Work can include a range of difficult people. Procrastinators or poor team players can quickly interrupt the flow of productivity in the modern collaborative office, while a negative employee can bring down the mood of the whole group. In financial terms, 27% of surveyed employers said a single bad hire cost them more than $50,000.
It’s critical to deal with these people well so they don’t hold your business back. So, what do you do if someone is causing issues?
1. DETERMINE THE CAUSE
What defines most people as difficult is typically the larger culture they’re in. Someone who comes across as harsh or too forward in one business might be considered direct and assured in another. If someone comes from a business where leaders reward workers who sacrifice work-life balance to boost the bottom line, they might struggle in a business where the priority is balancing both.
On an established team, everybody is going to have their own connections and roles, and they might give a new employee pushback just because they feel like that person is threatening those familiar dynamics and processes. It’s also not uncommon for a team to feel offended when a creative new person points out flaws or ways to improve. The new hire might only want to share their ideas and contribute, but the team interprets it as being critical or egotistical.
Personality and work styles matter, too. Someone more introverted might wait until after a meeting to tell you that your idea needs improvement. You might see them as passive-aggressive for not being direct when everybody was in the same room. But, they might have just needed time to think, or believed they were being more kind by not faulting your concept in front of the entire team.
It might be that they don’t know what others expect or haven’t developed certain skills they need to better connect to the organization. Maybe they’ve experienced things that give them a different perspective and they genuinely don’t understand you and the company yet. It’s your job as a leader to objectively analyze the real root cause of the problem and help them adjust.
2. TURN DIFFERENCES INTO A POSITIVE THING
To start helping a difficult person, try to shine some of their differences in a positive light.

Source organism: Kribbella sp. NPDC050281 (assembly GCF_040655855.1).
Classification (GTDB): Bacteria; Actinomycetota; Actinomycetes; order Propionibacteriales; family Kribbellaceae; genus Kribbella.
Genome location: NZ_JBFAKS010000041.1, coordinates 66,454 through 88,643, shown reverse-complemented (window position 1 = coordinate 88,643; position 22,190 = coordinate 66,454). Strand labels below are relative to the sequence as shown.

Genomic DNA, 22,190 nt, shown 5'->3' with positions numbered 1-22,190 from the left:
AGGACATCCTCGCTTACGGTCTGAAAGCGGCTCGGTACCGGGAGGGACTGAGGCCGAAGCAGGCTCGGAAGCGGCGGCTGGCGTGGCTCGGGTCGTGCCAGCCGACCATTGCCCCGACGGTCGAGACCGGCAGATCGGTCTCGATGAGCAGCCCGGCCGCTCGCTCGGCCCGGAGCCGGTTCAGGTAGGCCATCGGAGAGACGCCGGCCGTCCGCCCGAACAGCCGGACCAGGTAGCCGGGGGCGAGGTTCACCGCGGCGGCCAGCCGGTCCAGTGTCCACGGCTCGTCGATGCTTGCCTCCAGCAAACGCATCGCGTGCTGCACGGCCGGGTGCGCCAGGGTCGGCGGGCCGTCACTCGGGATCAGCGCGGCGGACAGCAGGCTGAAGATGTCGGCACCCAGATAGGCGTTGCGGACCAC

At a meeting, instead of immediately vetoing their ideas and creating tension, you can proactively point out why that person might have a different way of seeing things and how that could be beneficial to the team. Then you can ask them directly what they think or would do about the situation being discussed. If they respond enthusiastically with new concepts or legitimate criticisms, that’s a sign they do want to contribute. It also tells you that you can get insights about what’s challenging them the most about your company so you can help them overcome those challenges and better connect to the team.
I learned the value of doing this early in my career. One of my first managers and mentors had a large number of direct reports who argued every time I presented to them. He told me they actually got along really well and he’d brought them together specifically because they brought different perspectives to the table. The idea that you can come up with better solutions if you have a variety of people has stuck with me so deeply that now I make it a point to bring a variety of people on board, even if they might seem difficult on the surface.
3. EVALUATE THE ABILITY TO COMMIT
A person can usually perform work at a higher level, advance in their career, and connect more deeply with others if they are ready, able, and willing to change. I’ve had employees who were able in terms of skills and intelligence do the tasks their position called for, but they also thought they were the greatest thing since sliced bread. Their egos made them unwilling to take advice or consider that they could be wrong, so they stayed stuck in their ways of doing things and created conflict by refusing to cooperate.
Sometimes you get somebody who just needs help getting ready. I once had an employee who wasn’t doing so great. He had worked for only one other company for 30 years, so his level of mental fixedness was incredibly high. But this person recognized and challenged that fixedness and came to my office every day with a notepad and pencil. He had the cognitive capacity to learn and was willing to do so. He committed, so I committed back. The results spoke for themselves: He went from making $2 million in profits to $100 million.
WORK TO POLISH THE HIDDEN GEMS
People who create friction are bound to cross your path at some point in your leadership. But because people don’t always create problems on purpose, be wary of applying the label of “difficult” too quickly. Instead, think about what type of coaching the individual needs from you to shine.
That person who keeps picking apart the team’s work? They’ll probably respond positively if you take them aside and explain that they need to be more sensitive to the pride people have in what they do. You can ask the employee who always tosses out ideas ahead of everyone else to hang back a bit because you’d like to help others feel confident in thinking critically and sharing concepts. In these cases, you can reassure the worker they’re doing a good job and you want to help everyone do their best.
As you provide these one-on-one supports, encourage others to consider whether the difficult person has been successful in other environments, and give everyone time to decide whether it makes sense to establish a deeper mentor-mentee relationship with them. You won’t keep everyone who’s difficult around, but the able ones who are willing to change will likely become worth their weight in gold.
CEO of Merchants Fleet, transforming the company’s business model and creating a new fleet industry category known as FleetTech.